One challenge with teaching Lean is that there isn’t aways a consistent definition that’s used by everybody. Some of the definitions are really bad. Some of them are just different from others. Let’s start with “different.” Is a lack of standardization in definitions of Lean a problem?
If you do a Google search for “what is lean?“, the first two results are about an illegal street drug concoction called “lean,” which isn’t a good start (as I wrote about here). The third results and beyond are about the “Lean” that’s the focus of this blog… an approach based originally on “Lean manufacturing.”
These definitions are pretty consistent, but not exactly the same:
Here is a slideshare put together by Mike Rother and Jeff Liker:
And then, there is the Toyota official page on the Toyota Production System, which includes:
“Toyota Motor Corporation’s vehicle production system is a way of “making things” that is sometimes referred to as a “lean manufacturing system” or a “Just-in-Time (JIT) system,” and has come to be well known and studied worldwide.”
Toyota isn’t saying Lean is exactly the same as TPS (Bob Emiliani says they are not the same).
Hear Mark read the post (subscribe to the podcast):
But, Toyota can’t think “Lean” is too far off track, or they wouldn’t send their Jamie Bonini to Lean conferences to talk about TPS, as I blogged about here:
Toyota, via Bonini, provides a helpful reminder that TPS is not just a set of tools. It’s also a management approach, a philosophy, and an organizational culture that focuses on developing people.
But, not all efforts labeled as “Lean” share that approach, unfortunately. Are they more “L.A.M.E.” than “Lean?” Sorry if that question and term L.A.M.E. seems judgmental. In recent years, I’ve started to question if this framework and term just makes people double down on what they already believe to be true.
Some Shaky Definitions
I often read articles or websites that have some nutshell definition of “Lean” that seems very incomplete or just incorrect.
For example, I don’t think the American Society for Quality (ASQ) definition of Lean is very good because it focuses on “techniques and activities” for operations and supply chain, without any mention of a management system or an approach to engaging people.
Sometimes, it’s an article author who perhaps didn’t hear things right from the subject of the article. Or, what they wrote was accurate (meaning they captured what the person told them), even if the underlying definition of Lean is not.
I’ve tweeted a few of these shaky definitions recently:
— Mark Graban (@MarkGraban) August 14, 2017
I don’t think it’s accurate to say Lean “starts with constant measurement.” Yes, measurement is important. Lean organizations tend to have “true north” categories of Safety, Quality, Delivery, Cost, and Morale.
But, “constant measurement” can lead to a lot of overreacting, unless our approach to “Lean Daily Management” takes basic statistical methods into account.
— Mark Graban (@MarkGraban) August 14, 2017
“Project management?” I have no idea where that faulty definition comes from. TPS (therefore Lean) “was about improving flow and quality of production,” would probably be a more accurate statement.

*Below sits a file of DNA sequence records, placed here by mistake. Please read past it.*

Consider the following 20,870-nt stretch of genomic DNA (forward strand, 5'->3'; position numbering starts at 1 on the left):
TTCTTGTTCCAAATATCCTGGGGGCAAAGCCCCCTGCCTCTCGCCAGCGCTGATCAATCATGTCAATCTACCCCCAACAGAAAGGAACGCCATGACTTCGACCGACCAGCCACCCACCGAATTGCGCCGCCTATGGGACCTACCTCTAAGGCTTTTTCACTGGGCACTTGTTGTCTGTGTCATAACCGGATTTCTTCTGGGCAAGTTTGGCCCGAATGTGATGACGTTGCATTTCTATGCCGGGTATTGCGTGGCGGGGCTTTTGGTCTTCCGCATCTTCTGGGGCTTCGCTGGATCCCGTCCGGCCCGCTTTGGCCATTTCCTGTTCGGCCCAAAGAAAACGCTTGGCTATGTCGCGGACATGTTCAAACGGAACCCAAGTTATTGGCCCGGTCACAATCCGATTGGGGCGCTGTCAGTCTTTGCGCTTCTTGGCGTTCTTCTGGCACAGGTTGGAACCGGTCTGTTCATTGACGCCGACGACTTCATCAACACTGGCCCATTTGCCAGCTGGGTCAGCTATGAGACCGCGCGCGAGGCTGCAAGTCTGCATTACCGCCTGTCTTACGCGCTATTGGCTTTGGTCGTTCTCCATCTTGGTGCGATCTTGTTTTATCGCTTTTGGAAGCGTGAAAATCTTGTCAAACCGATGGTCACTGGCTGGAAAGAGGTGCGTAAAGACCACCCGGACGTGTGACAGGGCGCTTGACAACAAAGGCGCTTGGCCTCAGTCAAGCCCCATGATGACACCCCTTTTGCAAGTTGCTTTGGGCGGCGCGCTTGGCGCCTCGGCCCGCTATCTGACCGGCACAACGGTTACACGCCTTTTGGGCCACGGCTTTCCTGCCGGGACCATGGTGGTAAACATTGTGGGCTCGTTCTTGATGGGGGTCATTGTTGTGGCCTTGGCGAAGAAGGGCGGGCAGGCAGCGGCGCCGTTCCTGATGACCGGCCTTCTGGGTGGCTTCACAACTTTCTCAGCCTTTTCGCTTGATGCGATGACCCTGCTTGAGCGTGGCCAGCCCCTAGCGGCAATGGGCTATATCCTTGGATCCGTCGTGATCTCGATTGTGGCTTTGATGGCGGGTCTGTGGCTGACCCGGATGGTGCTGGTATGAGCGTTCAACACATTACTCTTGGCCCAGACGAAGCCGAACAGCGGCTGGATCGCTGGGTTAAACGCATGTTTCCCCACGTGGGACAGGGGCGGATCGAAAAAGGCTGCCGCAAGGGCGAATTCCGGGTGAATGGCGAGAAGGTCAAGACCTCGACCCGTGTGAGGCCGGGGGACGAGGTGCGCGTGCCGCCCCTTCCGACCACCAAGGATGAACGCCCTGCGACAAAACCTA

Lean Six Shaky
I have nothing against Six Sigma. But, I do complain quite often about “Lean Six Sigma” definitions of Lean being very lacking (and I have a separate blog about that).
A photo of a “Lean Six Sigma” framework that’s apparently hanging in a U.S. Department of Defense office is wrong about Lean (h/t to Chris on Twitter who understandably said “never seen it put this way”).
Unfortunately, I’ve seen this a lot (hence my other blog).
The text says Lean:
“Focuses on waste reduction by streamlining a process.”
It’s tough, perhaps, to give a short definition of Lean. Nothing in that sentence is really that wrong, it’s just woefully incomplete. Lean focuses on providing value to the customer, not just waste reduction. Lean isn’t just about process, it’s about people. It’s not just about streamlining and improving flow, it’s also about quality (see, again, the Toyota definition of TPS). An except from Toyota is below:
The DoD (and it’s not just the DoD who gets this wrong) dichotomy of Lean + Six Sigma really falls apart when they say Six Sigma:
“Focuses on preventing defects through problem solving.”
The incorrect implication is that ONLY Six Sigma does this. That’s false.
Back to my earliest days of anything Lean (back at GM in the mid 1990s), we were definitely focused on preventing defects through problem solving. Lean provides many methods and mindsets for that.
Defect reduction is hardly the exclusive domain of Six Sigma.
Lean Sigma defenders will say, “We didn’t say Lean doesn’t do that,” but the implication in the faulty Lean Sigma dichotomy is that you NEED both to deliver greater results. You can choose to use Lean and Six Sigma together in the same organization. But I, like many, reject the notion that you can combine Lean and Six Sigma into a single coherent methodology.
A cat and poodle together in a cage doesn’t make them a “catoodle:”
A Better Short Definition
To end on a positive, I like this short definition better:
— Mark Graban (@MarkGraban) August 17, 2017
Lean is not just about cost reduction… it’s more about “respect for people” and changing the way we do things… which leads to lower cost as an end result.